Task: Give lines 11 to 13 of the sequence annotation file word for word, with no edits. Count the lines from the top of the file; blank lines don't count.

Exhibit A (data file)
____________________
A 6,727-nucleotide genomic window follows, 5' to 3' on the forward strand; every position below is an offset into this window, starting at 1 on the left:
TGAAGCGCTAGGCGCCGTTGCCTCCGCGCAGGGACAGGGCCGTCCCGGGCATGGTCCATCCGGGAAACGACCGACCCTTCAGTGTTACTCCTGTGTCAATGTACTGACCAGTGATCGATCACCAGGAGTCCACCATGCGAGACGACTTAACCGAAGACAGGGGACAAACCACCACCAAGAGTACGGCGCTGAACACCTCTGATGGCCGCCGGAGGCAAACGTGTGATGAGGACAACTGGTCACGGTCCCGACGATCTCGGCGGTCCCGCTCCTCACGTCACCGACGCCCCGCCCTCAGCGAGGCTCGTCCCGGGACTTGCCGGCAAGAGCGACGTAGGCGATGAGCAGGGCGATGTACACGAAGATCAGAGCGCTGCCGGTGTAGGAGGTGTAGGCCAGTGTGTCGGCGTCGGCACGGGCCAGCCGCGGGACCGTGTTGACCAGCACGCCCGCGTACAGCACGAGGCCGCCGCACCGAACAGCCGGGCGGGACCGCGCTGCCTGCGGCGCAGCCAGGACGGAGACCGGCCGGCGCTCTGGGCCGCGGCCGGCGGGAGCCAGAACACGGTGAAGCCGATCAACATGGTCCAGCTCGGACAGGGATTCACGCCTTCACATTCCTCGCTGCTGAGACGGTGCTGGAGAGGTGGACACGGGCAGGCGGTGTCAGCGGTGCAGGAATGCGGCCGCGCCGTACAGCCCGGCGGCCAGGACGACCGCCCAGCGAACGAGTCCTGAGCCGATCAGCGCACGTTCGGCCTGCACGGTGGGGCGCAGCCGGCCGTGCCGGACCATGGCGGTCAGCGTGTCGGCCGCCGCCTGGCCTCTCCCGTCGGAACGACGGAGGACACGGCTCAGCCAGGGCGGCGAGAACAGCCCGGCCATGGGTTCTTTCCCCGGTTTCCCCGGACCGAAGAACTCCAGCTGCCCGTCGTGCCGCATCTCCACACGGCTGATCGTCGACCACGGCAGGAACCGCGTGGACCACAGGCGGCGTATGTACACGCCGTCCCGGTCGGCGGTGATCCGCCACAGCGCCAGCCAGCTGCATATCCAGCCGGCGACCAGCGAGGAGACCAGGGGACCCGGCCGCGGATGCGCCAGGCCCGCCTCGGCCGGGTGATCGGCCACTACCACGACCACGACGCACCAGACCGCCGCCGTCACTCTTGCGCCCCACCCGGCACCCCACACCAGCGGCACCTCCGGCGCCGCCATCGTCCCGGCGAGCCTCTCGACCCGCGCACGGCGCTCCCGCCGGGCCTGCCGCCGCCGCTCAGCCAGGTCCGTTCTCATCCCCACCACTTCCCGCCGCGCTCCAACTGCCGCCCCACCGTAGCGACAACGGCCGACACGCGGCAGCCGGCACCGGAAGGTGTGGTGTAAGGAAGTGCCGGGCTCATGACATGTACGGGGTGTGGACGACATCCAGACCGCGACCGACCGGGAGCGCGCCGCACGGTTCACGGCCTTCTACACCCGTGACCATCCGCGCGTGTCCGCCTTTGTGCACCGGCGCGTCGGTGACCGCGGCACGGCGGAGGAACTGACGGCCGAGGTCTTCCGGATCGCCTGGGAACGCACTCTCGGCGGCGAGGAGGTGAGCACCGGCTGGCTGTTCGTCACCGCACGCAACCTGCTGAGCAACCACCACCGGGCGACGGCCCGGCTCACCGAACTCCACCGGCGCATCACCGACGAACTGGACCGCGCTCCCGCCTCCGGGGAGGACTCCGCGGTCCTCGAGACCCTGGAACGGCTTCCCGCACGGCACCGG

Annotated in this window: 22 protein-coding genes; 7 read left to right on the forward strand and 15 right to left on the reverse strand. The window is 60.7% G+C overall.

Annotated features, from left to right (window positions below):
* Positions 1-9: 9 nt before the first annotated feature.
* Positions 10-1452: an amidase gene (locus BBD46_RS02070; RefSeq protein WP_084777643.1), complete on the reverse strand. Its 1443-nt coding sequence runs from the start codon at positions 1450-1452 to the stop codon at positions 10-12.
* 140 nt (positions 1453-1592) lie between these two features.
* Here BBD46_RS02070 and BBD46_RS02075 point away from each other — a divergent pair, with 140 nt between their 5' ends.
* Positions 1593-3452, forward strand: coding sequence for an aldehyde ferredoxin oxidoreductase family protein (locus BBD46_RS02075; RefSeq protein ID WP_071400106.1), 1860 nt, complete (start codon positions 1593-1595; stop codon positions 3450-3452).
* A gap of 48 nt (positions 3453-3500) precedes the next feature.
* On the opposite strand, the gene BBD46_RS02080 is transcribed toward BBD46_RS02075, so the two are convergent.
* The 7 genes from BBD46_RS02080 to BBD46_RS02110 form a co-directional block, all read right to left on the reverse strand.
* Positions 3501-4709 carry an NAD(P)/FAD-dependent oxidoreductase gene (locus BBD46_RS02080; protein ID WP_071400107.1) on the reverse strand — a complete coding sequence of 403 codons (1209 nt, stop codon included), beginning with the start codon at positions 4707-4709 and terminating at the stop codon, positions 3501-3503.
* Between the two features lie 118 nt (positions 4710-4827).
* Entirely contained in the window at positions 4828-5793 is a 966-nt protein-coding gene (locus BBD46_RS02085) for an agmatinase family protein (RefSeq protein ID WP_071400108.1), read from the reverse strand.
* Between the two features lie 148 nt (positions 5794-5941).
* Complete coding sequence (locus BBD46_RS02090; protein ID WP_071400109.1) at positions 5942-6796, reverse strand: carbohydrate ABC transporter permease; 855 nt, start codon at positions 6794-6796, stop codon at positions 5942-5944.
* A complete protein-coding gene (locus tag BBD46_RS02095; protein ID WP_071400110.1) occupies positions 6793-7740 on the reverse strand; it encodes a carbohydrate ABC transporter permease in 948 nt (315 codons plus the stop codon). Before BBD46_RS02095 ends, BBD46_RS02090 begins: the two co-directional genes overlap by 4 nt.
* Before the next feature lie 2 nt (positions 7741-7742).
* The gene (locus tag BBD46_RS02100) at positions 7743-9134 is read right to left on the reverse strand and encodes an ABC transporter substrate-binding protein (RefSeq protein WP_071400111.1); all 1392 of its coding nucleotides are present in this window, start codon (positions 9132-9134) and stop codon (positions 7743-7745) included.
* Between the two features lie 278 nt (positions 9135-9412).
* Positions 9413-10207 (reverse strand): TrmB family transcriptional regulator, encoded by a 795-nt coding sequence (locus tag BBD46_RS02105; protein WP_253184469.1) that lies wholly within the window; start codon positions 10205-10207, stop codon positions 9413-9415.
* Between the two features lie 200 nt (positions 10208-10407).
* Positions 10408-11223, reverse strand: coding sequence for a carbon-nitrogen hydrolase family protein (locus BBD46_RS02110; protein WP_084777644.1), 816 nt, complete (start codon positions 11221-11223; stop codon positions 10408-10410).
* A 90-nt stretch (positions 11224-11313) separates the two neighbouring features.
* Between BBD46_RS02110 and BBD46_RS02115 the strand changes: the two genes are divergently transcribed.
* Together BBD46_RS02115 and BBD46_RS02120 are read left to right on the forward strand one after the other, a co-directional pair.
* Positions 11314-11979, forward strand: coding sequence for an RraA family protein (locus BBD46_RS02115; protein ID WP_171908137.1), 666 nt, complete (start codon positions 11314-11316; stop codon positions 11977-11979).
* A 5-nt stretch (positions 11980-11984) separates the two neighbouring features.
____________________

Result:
* On the opposite strand, the gene BBD46_RS02080 is transcribed toward BBD46_RS02075, so the two are convergent.
* The 7 genes from BBD46_RS02080 to BBD46_RS02110 form a co-directional block, all read right to left on the reverse strand.
* Positions 3501-4709 carry an NAD(P)/FAD-dependent oxidoreductase gene (locus BBD46_RS02080; protein ID WP_071400107.1) on the reverse strand — a complete coding sequence of 403 codons (1209 nt, stop codon included), beginning with the start codon at positions 4707-4709 and terminating at the stop codon, positions 3501-3503.